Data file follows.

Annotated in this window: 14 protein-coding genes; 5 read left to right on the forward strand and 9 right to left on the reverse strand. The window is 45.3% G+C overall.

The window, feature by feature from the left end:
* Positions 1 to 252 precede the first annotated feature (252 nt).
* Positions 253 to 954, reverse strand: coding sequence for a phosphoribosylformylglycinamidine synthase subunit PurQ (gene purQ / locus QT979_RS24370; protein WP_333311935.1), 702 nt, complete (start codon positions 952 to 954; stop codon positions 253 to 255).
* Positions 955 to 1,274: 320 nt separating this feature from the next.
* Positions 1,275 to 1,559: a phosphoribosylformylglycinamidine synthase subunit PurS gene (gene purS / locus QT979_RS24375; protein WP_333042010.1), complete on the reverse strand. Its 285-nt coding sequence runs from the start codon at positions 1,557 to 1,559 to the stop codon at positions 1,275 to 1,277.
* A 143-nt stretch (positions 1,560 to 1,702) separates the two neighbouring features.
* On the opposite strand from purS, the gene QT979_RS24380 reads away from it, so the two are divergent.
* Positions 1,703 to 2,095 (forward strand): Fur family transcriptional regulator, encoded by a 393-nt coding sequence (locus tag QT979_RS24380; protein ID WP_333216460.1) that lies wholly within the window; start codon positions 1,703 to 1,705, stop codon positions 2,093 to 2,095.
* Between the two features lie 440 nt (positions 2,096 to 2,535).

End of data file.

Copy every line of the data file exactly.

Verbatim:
Annotated in this window: 14 protein-coding genes; 5 read left to right on the forward strand and 9 right to left on the reverse strand. The window is 45.3% G+C overall.

The window, feature by feature from the left end:
* Positions 1 to 252 precede the first annotated feature (252 nt).
* Positions 253 to 954, reverse strand: coding sequence for a phosphoribosylformylglycinamidine synthase subunit PurQ (gene purQ / locus QT979_RS24370; protein WP_333311935.1), 702 nt, complete (start codon positions 952 to 954; stop codon positions 253 to 255).
* Positions 955 to 1,274: 320 nt separating this feature from the next.
* Positions 1,275 to 1,559: a phosphoribosylformylglycinamidine synthase subunit PurS gene (gene purS / locus QT979_RS24375; protein WP_333042010.1), complete on the reverse strand. Its 285-nt coding sequence runs from the start codon at positions 1,557 to 1,559 to the stop codon at positions 1,275 to 1,277.
* A 143-nt stretch (positions 1,560 to 1,702) separates the two neighbouring features.
* On the opposite strand from purS, the gene QT979_RS24380 reads away from it, so the two are divergent.
* Positions 1,703 to 2,095 (forward strand): Fur family transcriptional regulator, encoded by a 393-nt coding sequence (locus tag QT979_RS24380; protein ID WP_333216460.1) that lies wholly within the window; start codon positions 1,703 to 1,705, stop codon positions 2,093 to 2,095.
* Between the two features lie 440 nt (positions 2,096 to 2,535).